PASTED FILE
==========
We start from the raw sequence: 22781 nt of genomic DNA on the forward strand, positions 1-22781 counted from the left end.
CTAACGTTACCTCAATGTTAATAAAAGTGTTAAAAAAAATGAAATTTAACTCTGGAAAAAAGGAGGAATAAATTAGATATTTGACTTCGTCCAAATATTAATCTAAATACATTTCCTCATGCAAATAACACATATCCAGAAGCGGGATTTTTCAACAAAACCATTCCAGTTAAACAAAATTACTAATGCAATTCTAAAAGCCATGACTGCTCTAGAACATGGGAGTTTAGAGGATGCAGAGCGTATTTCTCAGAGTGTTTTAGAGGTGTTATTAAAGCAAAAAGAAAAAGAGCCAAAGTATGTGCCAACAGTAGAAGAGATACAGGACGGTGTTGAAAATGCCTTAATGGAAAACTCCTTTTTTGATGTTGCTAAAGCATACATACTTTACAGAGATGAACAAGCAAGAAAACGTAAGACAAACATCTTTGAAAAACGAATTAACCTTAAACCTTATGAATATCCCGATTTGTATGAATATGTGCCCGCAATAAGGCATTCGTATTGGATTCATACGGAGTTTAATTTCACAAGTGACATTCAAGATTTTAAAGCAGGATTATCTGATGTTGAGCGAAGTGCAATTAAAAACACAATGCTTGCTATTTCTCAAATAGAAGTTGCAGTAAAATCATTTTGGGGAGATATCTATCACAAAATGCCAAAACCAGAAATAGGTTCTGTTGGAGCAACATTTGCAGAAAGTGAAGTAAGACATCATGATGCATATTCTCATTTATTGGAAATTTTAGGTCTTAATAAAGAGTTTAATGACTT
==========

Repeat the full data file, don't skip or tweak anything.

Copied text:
We start from the raw sequence: 22781 nt of genomic DNA on the forward strand, positions 1-22781 counted from the left end.
CTAACGTTACCTCAATGTTAATAAAAGTGTTAAAAAAAATGAAATTTAACTCTGGAAAAAAGGAGGAATAAATTAGATATTTGACTTCGTCCAAATATTAATCTAAATACATTTCCTCATGCAAATAACACATATCCAGAAGCGGGATTTTTCAACAAAACCATTCCAGTTAAACAAAATTACTAATGCAATTCTAAAAGCCATGACTGCTCTAGAACATGGGAGTTTAGAGGATGCAGAGCGTATTTCTCAGAGTGTTTTAGAGGTGTTATTAAAGCAAAAAGAAAAAGAGCCAAAGTATGTGCCAACAGTAGAAGAGATACAGGACGGTGTTGAAAATGCCTTAATGGAAAACTCCTTTTTTGATGTTGCTAAAGCATACATACTTTACAGAGATGAACAAGCAAGAAAACGTAAGACAAACATCTTTGAAAAACGAATTAACCTTAAACCTTATGAATATCCCGATTTGTATGAATATGTGCCCGCAATAAGGCATTCGTATTGGATTCATACGGAGTTTAATTTCACAAGTGACATTCAAGATTTTAAAGCAGGATTATCTGATGTTGAGCGAAGTGCAATTAAAAACACAATGCTTGCTATTTCTCAAATAGAAGTTGCAGTAAAATCATTTTGGGGAGATATCTATCACAAAATGCCAAAACCAGAAATAGGTTCTGTTGGAGCAACATTTGCAGAAAGTGAAGTAAGACATCATGATGCATATTCTCATTTATTGGAAATTTTAGGTCTTAATAAAGAGTTTAATGACTT